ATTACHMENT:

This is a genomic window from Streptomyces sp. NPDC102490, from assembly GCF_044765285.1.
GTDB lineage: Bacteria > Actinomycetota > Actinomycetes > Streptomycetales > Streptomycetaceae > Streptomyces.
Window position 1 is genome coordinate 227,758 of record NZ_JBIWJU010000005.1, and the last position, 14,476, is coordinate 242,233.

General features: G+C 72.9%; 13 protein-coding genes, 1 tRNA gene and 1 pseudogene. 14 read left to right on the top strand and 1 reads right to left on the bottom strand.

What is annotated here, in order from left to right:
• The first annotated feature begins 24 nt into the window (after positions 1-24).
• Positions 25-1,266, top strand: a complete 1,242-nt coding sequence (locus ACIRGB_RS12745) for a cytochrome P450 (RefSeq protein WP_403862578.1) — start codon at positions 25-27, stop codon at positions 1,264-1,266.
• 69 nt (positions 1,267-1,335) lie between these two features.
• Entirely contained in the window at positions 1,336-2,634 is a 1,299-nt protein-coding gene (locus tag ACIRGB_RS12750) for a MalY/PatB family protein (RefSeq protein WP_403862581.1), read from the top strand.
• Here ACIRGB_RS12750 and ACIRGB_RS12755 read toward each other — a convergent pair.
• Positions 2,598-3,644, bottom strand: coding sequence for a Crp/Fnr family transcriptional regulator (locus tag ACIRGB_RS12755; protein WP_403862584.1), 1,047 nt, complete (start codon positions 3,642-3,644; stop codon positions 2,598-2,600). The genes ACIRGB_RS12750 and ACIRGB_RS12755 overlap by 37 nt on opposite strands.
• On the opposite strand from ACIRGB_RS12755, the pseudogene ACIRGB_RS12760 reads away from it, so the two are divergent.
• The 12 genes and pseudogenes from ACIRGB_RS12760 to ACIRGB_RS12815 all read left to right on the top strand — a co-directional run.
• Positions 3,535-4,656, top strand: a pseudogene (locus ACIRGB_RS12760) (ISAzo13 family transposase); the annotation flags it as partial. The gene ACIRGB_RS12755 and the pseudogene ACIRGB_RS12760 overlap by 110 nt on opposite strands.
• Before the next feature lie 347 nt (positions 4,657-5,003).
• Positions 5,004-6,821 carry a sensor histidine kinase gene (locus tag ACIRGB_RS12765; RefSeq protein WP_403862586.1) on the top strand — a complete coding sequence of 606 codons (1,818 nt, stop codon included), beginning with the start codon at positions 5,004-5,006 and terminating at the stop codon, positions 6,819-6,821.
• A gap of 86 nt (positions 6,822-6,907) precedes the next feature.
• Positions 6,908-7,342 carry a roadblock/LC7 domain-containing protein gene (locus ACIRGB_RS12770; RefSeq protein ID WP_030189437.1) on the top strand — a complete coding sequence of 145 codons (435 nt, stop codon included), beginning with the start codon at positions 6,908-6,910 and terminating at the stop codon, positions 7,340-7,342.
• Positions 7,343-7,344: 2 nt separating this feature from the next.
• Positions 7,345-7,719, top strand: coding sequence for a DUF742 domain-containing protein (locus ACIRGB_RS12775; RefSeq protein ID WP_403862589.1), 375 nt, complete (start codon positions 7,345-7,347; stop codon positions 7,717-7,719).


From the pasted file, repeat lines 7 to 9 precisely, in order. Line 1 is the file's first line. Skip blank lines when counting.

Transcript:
• Positions 25-1,266, top strand: a complete 1,242-nt coding sequence (locus ACIRGB_RS12745) for a cytochrome P450 (RefSeq protein WP_403862578.1) — start codon at positions 25-27, stop codon at positions 1,264-1,266.
• 69 nt (positions 1,267-1,335) lie between these two features.
• Entirely contained in the window at positions 1,336-2,634 is a 1,299-nt protein-coding gene (locus tag ACIRGB_RS12750) for a MalY/PatB family protein (RefSeq protein WP_403862581.1), read from the top strand.